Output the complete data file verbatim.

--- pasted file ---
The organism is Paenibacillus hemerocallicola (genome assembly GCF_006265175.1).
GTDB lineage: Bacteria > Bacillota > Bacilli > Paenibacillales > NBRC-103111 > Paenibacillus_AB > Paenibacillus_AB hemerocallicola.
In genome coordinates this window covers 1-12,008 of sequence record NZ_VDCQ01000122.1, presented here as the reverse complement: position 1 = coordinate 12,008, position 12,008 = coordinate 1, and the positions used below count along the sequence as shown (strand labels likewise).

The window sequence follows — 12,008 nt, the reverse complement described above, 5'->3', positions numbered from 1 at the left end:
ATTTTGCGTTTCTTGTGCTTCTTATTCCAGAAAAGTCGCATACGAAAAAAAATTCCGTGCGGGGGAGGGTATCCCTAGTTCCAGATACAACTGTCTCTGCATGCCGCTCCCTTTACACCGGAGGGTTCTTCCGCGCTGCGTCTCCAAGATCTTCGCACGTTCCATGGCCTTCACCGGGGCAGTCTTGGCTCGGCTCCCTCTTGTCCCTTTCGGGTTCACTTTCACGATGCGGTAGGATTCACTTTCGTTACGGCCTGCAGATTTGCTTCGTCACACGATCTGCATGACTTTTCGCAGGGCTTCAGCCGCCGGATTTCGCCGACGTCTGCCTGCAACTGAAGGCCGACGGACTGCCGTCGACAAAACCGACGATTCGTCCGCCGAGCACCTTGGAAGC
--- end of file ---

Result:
The organism is Paenibacillus hemerocallicola (genome assembly GCF_006265175.1).
GTDB lineage: Bacteria > Bacillota > Bacilli > Paenibacillales > NBRC-103111 > Paenibacillus_AB > Paenibacillus_AB hemerocallicola.
In genome coordinates this window covers 1-12,008 of sequence record NZ_VDCQ01000122.1, presented here as the reverse complement: position 1 = coordinate 12,008, position 12,008 = coordinate 1, and the positions used below count along the sequence as shown (strand labels likewise).

The window sequence follows — 12,008 nt, the reverse complement described above, 5'->3', positions numbered from 1 at the left end:
ATTTTGCGTTTCTTGTGCTTCTTATTCCAGAAAAGTCGCATACGAAAAAAAATTCCGTGCGGGGGAGGGTATCCCTAGTTCCAGATACAACTGTCTCTGCATGCCGCTCCCTTTACACCGGAGGGTTCTTCCGCGCTGCGTCTCCAAGATCTTCGCACGTTCCATGGCCTTCACCGGGGCAGTCTTGGCTCGGCTCCCTCTTGTCCCTTTCGGGTTCACTTTCACGATGCGGTAGGATTCACTTTCGTTACGGCCTGCAGATTTGCTTCGTCACACGATCTGCATGACTTTTCGCAGGGCTTCAGCCGCCGGATTTCGCCGACGTCTGCCTGCAACTGAAGGCCGACGGACTGCCGTCGACAAAACCGACGATTCGTCCGCCGAGCACCTTGGAAGC